The bioactive components in ginger tea work as an anti-inflammatory and may also inhibit bacteria that can cause infection. Ginger(8)can also reduce respiratory illness symptoms and adds a sweet spiciness to many different types of tea.
Singers often drink it to relieve sore throats. Additionally, ginger reduces nausea if an unsettled stomach accompanies your cold.
Ginger has a wide range of health benefits beyond only treating colds; these include the potential to treat dementia, cancer, and cardiovascular disease.
11. A Sweet Cup Of Licorice Root Tea
Licorice root(9) tea might be to your taste if you like something a little sweeter. In Chinese medicine, licorice root, also known as Glycyrrhiza glabra, is a common herbal cure. In addition, Licorice root is often used to treat digestive problems like heartburn. Still, studies have revealed that it possesses antibacterial and antiviral properties that may help you get over a severe cold.
12. Anti-oxidant Rich Blueberry Tea
Although blueberries(10) are more commonly associated with a sweet summertime treat, they also taste great in tea and have several health advantages. Anti-oxidants and vitamin C-rich blueberries can soothe the body and help to reduce inflammation. These tiny fruits have been proven to offer numerous health advantages, creating a delicious, fruity cup of tea to enjoy when you're starting to catch a cold.
FAQs 12 Best Teas For Colds To Get You Through The Flu Season
What Tea Breaks Up Congestion?
If you are fighting a congested nose, drink teas for cold, such as green and peppermint tea. These teas may help ease closed sinuses, making it easier for you to breathe.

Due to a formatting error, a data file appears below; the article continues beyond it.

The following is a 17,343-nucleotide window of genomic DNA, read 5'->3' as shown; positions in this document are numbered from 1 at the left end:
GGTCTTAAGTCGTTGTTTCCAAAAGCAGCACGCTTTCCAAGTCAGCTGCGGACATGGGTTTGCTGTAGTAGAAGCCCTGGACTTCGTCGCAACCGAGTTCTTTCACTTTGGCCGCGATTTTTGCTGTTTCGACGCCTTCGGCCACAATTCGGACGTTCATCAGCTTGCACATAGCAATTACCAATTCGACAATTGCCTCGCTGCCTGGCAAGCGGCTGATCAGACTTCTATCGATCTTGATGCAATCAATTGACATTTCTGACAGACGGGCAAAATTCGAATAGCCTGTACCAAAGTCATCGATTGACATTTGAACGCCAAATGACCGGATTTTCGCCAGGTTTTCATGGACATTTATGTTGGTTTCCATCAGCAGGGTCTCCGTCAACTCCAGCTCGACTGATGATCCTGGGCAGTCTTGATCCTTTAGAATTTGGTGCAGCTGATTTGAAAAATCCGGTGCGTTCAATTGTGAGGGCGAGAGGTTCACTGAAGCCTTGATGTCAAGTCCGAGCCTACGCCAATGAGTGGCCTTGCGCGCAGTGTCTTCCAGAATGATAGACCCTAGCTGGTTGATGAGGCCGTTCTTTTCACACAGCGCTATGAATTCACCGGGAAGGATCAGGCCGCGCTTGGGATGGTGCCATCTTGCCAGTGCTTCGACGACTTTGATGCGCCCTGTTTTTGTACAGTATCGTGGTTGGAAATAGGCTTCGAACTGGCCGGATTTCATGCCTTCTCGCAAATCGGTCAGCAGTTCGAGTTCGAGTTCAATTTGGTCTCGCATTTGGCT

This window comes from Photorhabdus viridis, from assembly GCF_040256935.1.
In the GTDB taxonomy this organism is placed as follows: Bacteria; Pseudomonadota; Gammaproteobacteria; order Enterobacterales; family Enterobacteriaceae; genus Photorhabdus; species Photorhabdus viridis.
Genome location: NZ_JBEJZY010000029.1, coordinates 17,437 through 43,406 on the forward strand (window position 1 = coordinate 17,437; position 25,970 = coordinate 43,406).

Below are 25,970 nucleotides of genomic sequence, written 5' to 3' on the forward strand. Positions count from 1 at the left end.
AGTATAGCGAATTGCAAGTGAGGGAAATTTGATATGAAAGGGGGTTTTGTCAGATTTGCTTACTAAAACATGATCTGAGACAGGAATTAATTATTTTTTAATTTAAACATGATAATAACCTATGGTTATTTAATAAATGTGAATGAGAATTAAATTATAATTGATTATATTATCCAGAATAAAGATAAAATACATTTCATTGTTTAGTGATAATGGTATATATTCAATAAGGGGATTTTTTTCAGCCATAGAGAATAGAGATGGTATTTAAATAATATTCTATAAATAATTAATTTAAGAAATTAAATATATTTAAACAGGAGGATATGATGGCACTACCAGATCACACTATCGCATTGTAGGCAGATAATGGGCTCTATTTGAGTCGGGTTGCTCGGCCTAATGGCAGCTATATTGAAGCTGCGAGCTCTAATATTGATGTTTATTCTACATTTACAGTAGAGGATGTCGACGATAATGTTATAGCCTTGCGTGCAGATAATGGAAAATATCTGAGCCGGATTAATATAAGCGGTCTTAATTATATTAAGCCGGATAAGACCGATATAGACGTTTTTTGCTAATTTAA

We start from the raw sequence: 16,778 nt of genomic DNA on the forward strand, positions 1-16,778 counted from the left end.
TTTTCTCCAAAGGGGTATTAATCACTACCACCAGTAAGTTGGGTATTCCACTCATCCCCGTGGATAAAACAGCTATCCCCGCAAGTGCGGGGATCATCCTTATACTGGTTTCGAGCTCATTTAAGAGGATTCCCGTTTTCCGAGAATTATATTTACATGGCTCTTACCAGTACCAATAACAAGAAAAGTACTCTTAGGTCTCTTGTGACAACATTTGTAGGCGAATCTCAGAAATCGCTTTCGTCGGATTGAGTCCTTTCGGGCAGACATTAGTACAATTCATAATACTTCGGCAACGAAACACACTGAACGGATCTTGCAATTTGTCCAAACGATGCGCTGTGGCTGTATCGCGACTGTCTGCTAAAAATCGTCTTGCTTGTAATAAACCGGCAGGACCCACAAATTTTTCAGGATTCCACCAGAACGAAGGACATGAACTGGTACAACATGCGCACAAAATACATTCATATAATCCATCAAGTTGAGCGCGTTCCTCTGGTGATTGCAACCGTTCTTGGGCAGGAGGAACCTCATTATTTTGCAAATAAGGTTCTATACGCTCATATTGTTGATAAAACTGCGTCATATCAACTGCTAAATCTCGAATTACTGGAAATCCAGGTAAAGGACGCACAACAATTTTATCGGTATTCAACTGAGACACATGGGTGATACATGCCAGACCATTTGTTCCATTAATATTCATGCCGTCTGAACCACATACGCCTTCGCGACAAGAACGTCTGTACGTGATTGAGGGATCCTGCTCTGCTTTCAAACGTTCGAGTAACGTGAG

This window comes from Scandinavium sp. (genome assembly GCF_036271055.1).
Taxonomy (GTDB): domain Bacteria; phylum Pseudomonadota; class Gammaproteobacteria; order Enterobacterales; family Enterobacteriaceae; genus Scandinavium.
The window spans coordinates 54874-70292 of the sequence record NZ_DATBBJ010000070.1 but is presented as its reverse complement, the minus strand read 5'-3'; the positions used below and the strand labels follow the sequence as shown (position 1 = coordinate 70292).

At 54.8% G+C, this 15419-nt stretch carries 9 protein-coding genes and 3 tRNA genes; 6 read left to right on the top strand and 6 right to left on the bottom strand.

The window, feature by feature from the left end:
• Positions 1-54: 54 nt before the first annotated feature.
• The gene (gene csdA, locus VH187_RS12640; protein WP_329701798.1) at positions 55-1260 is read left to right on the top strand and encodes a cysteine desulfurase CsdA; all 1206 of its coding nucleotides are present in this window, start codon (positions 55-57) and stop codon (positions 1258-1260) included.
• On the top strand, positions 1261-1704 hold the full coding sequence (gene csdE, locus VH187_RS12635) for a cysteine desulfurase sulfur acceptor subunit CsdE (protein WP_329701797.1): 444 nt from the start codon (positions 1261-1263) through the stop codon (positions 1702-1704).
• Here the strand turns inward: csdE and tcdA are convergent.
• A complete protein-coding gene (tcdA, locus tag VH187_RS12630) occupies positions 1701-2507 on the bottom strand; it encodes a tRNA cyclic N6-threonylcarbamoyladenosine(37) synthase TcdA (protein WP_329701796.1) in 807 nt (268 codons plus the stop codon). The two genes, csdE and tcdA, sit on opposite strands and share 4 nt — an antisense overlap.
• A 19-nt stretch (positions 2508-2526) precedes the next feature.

What Herbs Help With Stuffy Nose?
To relieve a stuffy nose, try drinking some ginger tea. Breathe in the steam from your tea as you take a drink. It can also be used with other herbs, such as the potent natural healer turmeric.
What Tea Is Good For Throat And Mucus?
Tea with peppermint helps to calm the throat and stop coughing. Additionally, they unclog your sinuses and ease breathing difficulties.
The best teas for colds reduce congestion, fight infection and provide hydration. So grab yourself a cuppa before the next flu season! Drinking the right tea will help you come out of it stronger and faster.
- Beneficial effects of green tea: A literature review, (1)https://cmjournal.biomedcentral.com/articles/10.1186/1749-8546-5-13
- Effects of beta-glucans on the immune system, (2)https://pubmed.ncbi.nlm.nih.gov/17895634/
- Chamomile: A herbal medicine of the past with bright future, (3)https://www.ncbi.nlm.nih.gov/pmc/articles/PMC2995283/
- Reading Herbal Tea Leaves: Benefits and Lore, (4)https://agresearchmag.ars.usda.gov/2011/mar/tea
- Lemongrass: Purported Benefits, Side Effects & More, (5)https://www.mskcc.org/cancer-care/integrative-medicine/herbs/lemongrass
- A Review of the Antiviral Properties of Black Elder (Sambucus nigra L.) Products, (6)https://pubmed.ncbi.nlm.nih.gov/28198157/
- Evaluation of echinacea for the prevention and treatment of the common cold: a meta-analysis, (7)https://pubmed.ncbi.nlm.nih.gov/17597571/
- Chapter 7, The Amazing and Mighty Ginger, (8)https://www.ncbi.nlm.nih.gov/books/NBK92775/
- The antiviral and antimicrobial activities of licorice, a widely-used Chinese herb, (9)https://www.ncbi.nlm.nih.gov/pmc/articles/PMC4629407/
- Effect of New Zealand blueberry consumption on recovery from eccentric exercise-induced muscle damage, (10)https://www.ncbi.nlm.nih.gov/pmc/articles/PMC3583121/